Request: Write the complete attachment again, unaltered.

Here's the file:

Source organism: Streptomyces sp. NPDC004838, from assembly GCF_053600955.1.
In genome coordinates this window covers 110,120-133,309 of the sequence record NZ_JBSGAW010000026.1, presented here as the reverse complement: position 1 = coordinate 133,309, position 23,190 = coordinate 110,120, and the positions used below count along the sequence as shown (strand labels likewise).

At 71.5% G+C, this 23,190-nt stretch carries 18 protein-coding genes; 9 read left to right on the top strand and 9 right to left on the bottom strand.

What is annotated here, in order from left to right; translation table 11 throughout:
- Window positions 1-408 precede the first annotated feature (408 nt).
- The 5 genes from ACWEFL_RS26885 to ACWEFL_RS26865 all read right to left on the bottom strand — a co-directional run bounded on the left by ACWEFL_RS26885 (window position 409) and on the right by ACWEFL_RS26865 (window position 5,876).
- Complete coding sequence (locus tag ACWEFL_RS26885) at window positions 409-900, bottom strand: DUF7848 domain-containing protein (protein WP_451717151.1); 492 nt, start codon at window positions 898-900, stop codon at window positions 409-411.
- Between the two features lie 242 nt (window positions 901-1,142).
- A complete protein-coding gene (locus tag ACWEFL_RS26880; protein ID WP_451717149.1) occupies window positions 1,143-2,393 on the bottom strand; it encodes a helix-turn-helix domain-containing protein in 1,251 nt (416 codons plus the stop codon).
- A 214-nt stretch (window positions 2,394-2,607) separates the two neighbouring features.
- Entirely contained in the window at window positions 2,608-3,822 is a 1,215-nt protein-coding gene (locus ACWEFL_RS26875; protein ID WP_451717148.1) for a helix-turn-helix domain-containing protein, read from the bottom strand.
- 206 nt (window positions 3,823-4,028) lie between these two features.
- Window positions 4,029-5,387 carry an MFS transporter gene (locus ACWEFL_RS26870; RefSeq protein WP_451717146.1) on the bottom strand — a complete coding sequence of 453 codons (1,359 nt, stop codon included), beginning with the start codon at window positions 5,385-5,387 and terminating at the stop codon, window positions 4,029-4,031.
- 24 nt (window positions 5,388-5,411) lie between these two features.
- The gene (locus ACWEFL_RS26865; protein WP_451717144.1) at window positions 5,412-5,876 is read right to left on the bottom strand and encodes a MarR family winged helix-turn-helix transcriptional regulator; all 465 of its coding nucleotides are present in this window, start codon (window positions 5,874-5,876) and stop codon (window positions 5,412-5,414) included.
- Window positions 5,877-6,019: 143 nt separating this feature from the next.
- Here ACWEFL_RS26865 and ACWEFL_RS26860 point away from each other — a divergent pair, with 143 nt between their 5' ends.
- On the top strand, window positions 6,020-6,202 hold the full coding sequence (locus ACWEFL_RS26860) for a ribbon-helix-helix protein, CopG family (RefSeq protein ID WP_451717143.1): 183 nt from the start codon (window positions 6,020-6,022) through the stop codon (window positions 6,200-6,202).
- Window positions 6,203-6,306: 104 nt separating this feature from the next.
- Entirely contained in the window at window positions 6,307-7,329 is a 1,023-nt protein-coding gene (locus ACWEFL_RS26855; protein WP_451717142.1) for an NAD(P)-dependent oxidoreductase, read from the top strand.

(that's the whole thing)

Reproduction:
Source organism: Streptomyces sp. NPDC004838, from assembly GCF_053600955.1.
In genome coordinates this window covers 110,120-133,309 of the sequence record NZ_JBSGAW010000026.1, presented here as the reverse complement: position 1 = coordinate 133,309, position 23,190 = coordinate 110,120, and the positions used below count along the sequence as shown (strand labels likewise).

At 71.5% G+C, this 23,190-nt stretch carries 18 protein-coding genes; 9 read left to right on the top strand and 9 right to left on the bottom strand.

What is annotated here, in order from left to right; translation table 11 throughout:
- Window positions 1-408 precede the first annotated feature (408 nt).
- The 5 genes from ACWEFL_RS26885 to ACWEFL_RS26865 all read right to left on the bottom strand — a co-directional run bounded on the left by ACWEFL_RS26885 (window position 409) and on the right by ACWEFL_RS26865 (window position 5,876).
- Complete coding sequence (locus tag ACWEFL_RS26885) at window positions 409-900, bottom strand: DUF7848 domain-containing protein (protein WP_451717151.1); 492 nt, start codon at window positions 898-900, stop codon at window positions 409-411.
- Between the two features lie 242 nt (window positions 901-1,142).
- A complete protein-coding gene (locus tag ACWEFL_RS26880; protein ID WP_451717149.1) occupies window positions 1,143-2,393 on the bottom strand; it encodes a helix-turn-helix domain-containing protein in 1,251 nt (416 codons plus the stop codon).
- A 214-nt stretch (window positions 2,394-2,607) separates the two neighbouring features.
- Entirely contained in the window at window positions 2,608-3,822 is a 1,215-nt protein-coding gene (locus ACWEFL_RS26875; protein ID WP_451717148.1) for a helix-turn-helix domain-containing protein, read from the bottom strand.
- 206 nt (window positions 3,823-4,028) lie between these two features.
- Window positions 4,029-5,387 carry an MFS transporter gene (locus ACWEFL_RS26870; RefSeq protein WP_451717146.1) on the bottom strand — a complete coding sequence of 453 codons (1,359 nt, stop codon included), beginning with the start codon at window positions 5,385-5,387 and terminating at the stop codon, window positions 4,029-4,031.
- 24 nt (window positions 5,388-5,411) lie between these two features.
- The gene (locus ACWEFL_RS26865; protein WP_451717144.1) at window positions 5,412-5,876 is read right to left on the bottom strand and encodes a MarR family winged helix-turn-helix transcriptional regulator; all 465 of its coding nucleotides are present in this window, start codon (window positions 5,874-5,876) and stop codon (window positions 5,412-5,414) included.
- Window positions 5,877-6,019: 143 nt separating this feature from the next.
- Here ACWEFL_RS26865 and ACWEFL_RS26860 point away from each other — a divergent pair, with 143 nt between their 5' ends.
- On the top strand, window positions 6,020-6,202 hold the full coding sequence (locus ACWEFL_RS26860) for a ribbon-helix-helix protein, CopG family (RefSeq protein ID WP_451717143.1): 183 nt from the start codon (window positions 6,020-6,022) through the stop codon (window positions 6,200-6,202).
- Window positions 6,203-6,306: 104 nt separating this feature from the next.
- Entirely contained in the window at window positions 6,307-7,329 is a 1,023-nt protein-coding gene (locus ACWEFL_RS26855; protein WP_451717142.1) for an NAD(P)-dependent oxidoreductase, read from the top strand.